Santa Feans watched the eight-foot letters, made of painted rocks laid on grass, slowly fade over time. "The Downs at Santa Fe" it said. The letters fell to disrepair as the venue fell to disuse.
Shaun Parrish, owner of the Thrifty Nickel, remembers a heyday of concerts at the Downs years ago. "He wanted to make that place viable for music again, so he came up with this whole festival," says Allie Shaw, executive director of the Santa Fe Musik Fest and founder of the annual HyperFest in Albuquerque.
That's a good thing in a town that's been watching its music venues close down one by one. "Even Paolo Soleri has kind of gotten weird. Where it used to be really good music even a few years back, it's not like that anymore. They're not appealing to a younger crowd so much," Shaw says.
That washed-out backdrop of the Downs has supported new life these last weeks. Big white tents are now visible from the Interstate, along with six stages that will host the likes of George Clinton, Everclear and the Wu Tang Clan. Three days and more than 100 bands—it's a camp-out festival the likes of which haven't been seen in this state in, well, maybe ever. That's what the organizers are hoping for, at least. "It's going to be unlike any event I've ever been to," Shaw says. She promises performance art, firewalkers, breakdancers, splash ponds and a skate ramp.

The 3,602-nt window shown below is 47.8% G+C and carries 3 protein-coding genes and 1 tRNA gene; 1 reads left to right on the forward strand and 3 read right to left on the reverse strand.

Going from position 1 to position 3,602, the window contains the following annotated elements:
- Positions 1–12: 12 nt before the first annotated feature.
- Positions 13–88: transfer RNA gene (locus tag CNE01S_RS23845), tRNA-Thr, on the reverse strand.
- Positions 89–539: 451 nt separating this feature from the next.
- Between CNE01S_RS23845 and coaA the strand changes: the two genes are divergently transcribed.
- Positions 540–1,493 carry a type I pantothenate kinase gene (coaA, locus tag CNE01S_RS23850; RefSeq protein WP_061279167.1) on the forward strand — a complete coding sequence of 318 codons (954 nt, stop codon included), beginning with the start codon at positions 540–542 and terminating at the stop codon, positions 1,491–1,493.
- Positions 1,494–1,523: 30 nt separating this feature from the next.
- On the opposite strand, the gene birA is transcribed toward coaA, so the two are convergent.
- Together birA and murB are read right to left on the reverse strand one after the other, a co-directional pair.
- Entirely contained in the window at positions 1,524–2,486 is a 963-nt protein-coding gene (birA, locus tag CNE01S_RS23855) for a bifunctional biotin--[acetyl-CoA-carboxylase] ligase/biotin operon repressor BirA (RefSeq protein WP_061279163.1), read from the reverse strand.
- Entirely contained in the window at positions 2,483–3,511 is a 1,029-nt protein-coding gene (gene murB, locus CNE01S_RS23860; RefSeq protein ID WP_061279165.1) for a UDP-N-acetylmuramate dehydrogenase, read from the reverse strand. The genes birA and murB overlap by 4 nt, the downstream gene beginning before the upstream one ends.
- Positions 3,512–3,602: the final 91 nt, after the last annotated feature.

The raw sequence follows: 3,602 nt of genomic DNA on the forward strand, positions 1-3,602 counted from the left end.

Still, comparisons to other festivals—Coachella, Bonnaroo and Burning Man—brought on the usual "foul" cry on rocksquawk.com, a forum for local musicians. Harry Redus-Brown of Unit 7 Drain, a festival performer, responds: "At one point, Coachella wasn't Coachella."
Shaw says it was a goal of hers to book unsigned bands from around the state alongside these nationally-known performers. "If this thing takes off, and it's followed in the path of those bigger festivals, then everybody in the country will be coming down here. What the exposure could do for the younger bands is incredible."